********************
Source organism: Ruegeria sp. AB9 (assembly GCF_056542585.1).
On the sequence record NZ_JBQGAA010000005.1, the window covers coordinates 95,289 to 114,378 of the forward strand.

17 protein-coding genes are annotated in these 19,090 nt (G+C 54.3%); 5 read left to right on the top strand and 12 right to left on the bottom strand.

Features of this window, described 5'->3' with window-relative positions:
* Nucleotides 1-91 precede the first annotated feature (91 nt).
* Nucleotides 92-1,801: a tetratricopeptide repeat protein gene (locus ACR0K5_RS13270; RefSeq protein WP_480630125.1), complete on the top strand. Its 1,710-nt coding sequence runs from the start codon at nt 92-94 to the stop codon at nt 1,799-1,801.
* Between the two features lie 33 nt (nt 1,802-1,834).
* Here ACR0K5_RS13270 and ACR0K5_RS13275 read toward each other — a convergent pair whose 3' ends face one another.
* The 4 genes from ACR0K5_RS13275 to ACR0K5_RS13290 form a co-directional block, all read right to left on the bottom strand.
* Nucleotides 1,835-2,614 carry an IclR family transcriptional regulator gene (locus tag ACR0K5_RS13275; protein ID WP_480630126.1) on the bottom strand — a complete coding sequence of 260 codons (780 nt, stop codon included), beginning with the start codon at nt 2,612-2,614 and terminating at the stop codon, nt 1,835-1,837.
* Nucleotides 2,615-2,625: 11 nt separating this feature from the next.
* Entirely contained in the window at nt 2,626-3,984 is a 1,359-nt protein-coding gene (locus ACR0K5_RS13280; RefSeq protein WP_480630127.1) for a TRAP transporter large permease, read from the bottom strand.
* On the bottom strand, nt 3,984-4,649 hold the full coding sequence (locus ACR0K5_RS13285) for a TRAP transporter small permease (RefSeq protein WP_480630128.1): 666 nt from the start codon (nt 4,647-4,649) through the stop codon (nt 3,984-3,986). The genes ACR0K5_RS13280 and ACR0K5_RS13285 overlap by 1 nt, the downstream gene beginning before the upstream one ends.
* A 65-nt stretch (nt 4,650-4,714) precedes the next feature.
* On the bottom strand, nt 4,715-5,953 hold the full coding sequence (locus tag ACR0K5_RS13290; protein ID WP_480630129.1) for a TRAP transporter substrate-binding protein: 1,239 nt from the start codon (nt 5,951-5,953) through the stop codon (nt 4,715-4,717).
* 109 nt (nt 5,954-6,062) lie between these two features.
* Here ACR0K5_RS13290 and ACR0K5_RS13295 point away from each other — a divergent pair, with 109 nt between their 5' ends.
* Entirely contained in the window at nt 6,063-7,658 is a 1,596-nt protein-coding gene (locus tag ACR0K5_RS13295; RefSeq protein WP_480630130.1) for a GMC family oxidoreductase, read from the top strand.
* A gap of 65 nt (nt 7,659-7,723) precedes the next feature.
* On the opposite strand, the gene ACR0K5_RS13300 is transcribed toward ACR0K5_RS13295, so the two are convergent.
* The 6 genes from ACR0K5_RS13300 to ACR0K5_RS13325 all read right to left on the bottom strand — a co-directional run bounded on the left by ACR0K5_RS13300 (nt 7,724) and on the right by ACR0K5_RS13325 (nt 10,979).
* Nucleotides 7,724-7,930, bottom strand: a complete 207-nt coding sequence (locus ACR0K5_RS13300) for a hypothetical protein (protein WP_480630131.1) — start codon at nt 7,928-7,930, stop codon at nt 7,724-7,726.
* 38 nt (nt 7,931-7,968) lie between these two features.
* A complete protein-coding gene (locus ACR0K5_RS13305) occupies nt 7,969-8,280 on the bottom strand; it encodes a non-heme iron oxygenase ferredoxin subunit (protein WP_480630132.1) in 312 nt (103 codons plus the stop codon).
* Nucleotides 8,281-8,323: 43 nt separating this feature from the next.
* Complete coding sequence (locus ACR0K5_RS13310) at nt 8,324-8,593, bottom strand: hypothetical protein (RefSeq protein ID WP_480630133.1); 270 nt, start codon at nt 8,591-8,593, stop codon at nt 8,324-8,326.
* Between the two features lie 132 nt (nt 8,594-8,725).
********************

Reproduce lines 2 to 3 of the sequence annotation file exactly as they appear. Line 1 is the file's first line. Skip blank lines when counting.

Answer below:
On the sequence record NZ_JBQGAA010000005.1, the window covers coordinates 95,289 to 114,378 of the forward strand.

17 protein-coding genes are annotated in these 19,090 nt (G+C 54.3%); 5 read left to right on the top strand and 12 right to left on the bottom strand.